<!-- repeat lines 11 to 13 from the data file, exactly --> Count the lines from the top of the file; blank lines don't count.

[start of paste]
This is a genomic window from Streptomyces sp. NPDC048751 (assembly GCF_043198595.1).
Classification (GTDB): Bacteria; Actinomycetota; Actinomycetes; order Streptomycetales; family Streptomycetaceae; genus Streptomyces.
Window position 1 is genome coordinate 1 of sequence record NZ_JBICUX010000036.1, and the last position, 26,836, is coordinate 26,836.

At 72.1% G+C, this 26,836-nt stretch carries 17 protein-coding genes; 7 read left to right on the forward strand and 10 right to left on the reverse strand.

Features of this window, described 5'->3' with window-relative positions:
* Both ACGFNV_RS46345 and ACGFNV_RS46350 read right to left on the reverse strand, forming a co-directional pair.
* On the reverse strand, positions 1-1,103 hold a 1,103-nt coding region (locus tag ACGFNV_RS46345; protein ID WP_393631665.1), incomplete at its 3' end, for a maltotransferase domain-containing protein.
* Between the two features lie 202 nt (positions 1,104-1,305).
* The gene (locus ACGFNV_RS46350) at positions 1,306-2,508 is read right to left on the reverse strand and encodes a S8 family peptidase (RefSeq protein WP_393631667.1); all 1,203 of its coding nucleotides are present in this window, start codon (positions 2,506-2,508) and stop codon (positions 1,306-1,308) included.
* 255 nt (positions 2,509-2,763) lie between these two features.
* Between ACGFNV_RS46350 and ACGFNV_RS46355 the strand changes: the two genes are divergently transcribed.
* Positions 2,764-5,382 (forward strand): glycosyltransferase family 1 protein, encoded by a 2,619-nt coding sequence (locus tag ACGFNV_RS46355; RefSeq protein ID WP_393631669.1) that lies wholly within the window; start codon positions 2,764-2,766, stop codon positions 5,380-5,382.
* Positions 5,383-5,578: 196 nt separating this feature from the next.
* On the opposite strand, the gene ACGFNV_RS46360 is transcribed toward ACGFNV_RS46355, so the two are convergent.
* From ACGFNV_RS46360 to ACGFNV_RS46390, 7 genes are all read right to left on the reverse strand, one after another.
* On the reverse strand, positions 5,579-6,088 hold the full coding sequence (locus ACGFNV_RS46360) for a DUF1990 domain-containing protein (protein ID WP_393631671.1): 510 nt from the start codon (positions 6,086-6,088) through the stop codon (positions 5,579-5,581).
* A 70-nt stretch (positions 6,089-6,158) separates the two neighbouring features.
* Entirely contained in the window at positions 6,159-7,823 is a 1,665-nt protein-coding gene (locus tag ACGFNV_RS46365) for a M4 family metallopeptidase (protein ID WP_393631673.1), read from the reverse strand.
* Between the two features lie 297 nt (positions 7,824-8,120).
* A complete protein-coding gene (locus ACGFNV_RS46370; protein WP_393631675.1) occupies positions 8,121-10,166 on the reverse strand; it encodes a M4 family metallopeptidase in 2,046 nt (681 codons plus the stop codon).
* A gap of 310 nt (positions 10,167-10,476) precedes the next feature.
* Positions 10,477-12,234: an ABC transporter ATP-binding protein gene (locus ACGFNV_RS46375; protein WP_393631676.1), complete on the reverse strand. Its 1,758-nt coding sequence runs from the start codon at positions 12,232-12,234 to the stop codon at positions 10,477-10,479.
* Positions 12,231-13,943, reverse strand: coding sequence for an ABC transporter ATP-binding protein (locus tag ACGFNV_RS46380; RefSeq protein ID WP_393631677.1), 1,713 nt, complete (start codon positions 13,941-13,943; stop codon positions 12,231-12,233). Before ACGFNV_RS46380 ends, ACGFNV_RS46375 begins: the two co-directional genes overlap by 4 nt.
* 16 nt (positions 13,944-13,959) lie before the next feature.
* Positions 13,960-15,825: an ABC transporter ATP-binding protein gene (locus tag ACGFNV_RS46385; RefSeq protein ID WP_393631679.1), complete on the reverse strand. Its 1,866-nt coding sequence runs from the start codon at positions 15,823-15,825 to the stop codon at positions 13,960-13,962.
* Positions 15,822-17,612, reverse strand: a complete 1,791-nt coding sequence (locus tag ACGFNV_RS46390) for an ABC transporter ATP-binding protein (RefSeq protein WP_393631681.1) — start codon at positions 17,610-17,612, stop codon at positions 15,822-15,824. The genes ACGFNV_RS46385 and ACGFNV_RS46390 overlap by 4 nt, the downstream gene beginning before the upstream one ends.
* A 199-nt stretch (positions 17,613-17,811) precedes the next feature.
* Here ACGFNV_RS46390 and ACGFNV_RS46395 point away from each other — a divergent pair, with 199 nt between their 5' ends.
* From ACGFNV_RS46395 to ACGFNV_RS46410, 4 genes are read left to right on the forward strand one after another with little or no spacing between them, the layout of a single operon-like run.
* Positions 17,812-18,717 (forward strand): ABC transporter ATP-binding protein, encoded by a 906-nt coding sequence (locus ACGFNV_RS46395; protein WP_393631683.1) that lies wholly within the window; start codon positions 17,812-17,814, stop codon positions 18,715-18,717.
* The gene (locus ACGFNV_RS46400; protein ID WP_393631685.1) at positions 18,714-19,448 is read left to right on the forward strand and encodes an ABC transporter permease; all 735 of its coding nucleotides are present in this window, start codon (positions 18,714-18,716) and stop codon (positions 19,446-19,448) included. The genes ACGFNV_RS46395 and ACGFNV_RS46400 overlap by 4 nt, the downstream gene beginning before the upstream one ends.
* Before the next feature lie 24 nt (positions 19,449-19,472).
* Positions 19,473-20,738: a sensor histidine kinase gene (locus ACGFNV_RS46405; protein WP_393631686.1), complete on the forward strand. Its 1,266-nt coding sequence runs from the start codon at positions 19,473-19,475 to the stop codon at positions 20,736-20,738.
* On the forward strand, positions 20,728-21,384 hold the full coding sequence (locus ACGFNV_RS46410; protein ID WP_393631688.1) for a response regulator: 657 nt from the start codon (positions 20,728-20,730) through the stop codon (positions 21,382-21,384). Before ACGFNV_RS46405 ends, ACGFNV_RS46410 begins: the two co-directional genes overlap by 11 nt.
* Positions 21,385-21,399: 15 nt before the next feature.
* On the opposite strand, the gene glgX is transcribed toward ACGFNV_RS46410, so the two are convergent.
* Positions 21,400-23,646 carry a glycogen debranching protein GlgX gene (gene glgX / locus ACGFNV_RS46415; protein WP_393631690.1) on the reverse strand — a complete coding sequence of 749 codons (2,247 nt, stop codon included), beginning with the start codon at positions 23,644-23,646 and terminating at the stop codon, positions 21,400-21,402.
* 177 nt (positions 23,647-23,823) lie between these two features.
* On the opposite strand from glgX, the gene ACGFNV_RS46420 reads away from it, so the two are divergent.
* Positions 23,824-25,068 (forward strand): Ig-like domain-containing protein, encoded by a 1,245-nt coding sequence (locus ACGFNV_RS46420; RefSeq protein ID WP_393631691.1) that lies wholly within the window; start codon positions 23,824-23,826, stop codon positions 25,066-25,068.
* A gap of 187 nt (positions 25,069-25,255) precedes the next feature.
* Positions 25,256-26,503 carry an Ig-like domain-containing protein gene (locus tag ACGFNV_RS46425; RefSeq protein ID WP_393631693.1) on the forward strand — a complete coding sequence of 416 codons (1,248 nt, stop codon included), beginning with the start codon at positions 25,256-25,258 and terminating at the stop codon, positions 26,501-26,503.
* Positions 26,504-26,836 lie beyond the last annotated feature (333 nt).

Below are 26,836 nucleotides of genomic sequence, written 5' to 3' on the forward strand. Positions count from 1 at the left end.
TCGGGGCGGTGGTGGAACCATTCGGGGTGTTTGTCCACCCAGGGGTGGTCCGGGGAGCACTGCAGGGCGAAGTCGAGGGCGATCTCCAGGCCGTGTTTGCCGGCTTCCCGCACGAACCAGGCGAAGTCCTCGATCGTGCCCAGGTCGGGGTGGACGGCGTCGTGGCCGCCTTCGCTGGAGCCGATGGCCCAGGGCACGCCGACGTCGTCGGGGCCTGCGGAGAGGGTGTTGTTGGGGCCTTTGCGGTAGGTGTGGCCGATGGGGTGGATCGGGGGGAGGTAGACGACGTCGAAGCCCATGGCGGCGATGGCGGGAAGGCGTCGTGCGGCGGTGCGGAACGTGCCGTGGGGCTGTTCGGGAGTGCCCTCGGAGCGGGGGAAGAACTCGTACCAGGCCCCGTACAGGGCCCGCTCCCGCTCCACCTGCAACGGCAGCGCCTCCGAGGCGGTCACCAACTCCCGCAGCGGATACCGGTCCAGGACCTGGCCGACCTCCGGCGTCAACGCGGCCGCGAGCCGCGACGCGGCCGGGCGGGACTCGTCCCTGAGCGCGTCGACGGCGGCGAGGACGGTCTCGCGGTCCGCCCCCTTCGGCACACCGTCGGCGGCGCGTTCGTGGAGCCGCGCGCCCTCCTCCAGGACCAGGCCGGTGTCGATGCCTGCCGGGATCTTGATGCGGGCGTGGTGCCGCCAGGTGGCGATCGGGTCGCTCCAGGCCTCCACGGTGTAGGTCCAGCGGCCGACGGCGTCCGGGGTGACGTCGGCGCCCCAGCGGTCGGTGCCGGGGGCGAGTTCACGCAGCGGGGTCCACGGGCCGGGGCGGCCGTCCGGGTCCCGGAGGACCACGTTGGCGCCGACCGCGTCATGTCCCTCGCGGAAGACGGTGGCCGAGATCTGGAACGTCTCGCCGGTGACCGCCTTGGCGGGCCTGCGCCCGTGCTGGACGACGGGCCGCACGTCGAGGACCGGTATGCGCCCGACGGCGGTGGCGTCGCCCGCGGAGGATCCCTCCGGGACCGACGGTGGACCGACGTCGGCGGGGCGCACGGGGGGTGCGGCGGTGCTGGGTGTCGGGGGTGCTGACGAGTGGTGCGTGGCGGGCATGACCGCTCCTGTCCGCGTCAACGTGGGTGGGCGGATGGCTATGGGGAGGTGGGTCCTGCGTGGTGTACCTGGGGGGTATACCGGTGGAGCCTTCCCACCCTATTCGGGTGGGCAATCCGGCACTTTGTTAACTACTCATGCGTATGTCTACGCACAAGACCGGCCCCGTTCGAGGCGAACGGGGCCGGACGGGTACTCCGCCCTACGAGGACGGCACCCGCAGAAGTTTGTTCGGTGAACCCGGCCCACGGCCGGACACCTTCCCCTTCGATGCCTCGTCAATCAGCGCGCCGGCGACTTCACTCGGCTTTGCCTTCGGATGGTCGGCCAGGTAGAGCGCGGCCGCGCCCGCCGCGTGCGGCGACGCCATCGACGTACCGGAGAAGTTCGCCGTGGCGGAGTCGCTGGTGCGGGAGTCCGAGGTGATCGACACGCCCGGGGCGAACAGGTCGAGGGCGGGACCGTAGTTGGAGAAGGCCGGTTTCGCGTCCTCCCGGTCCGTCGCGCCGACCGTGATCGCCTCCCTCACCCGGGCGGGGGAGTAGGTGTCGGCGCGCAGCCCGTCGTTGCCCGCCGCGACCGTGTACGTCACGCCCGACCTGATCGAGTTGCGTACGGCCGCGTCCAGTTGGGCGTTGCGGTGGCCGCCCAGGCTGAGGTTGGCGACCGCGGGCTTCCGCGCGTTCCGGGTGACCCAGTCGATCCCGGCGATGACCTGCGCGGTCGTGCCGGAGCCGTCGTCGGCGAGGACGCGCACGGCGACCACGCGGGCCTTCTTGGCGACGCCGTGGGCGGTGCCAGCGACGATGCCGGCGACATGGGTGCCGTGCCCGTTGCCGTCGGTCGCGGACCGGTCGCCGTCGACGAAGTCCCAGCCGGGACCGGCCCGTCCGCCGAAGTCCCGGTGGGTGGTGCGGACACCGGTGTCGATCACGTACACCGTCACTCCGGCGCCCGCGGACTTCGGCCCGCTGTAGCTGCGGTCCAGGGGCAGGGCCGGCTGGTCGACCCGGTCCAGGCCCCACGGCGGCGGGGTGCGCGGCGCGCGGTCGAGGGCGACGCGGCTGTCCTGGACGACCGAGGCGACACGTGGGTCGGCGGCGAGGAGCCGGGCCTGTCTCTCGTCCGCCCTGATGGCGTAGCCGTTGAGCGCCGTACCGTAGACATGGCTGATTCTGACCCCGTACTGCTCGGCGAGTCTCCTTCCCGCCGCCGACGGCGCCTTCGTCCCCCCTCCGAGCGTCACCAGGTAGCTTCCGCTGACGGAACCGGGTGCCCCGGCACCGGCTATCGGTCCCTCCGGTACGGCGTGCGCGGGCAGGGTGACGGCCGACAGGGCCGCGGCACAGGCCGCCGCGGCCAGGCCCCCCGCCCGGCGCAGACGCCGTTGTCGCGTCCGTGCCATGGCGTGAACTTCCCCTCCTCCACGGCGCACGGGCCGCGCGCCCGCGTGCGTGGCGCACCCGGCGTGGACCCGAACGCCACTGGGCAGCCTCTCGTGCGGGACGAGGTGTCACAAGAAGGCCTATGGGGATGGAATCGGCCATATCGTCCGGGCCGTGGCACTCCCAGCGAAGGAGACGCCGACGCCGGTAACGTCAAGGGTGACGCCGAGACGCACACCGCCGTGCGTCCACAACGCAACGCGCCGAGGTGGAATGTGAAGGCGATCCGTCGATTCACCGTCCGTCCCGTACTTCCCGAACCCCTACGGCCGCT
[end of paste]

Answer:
* Between ACGFNV_RS46350 and ACGFNV_RS46355 the strand changes: the two genes are divergently transcribed.
* Positions 2,764-5,382 (forward strand): glycosyltransferase family 1 protein, encoded by a 2,619-nt coding sequence (locus tag ACGFNV_RS46355; RefSeq protein ID WP_393631669.1) that lies wholly within the window; start codon positions 2,764-2,766, stop codon positions 5,380-5,382.
* Positions 5,383-5,578: 196 nt separating this feature from the next.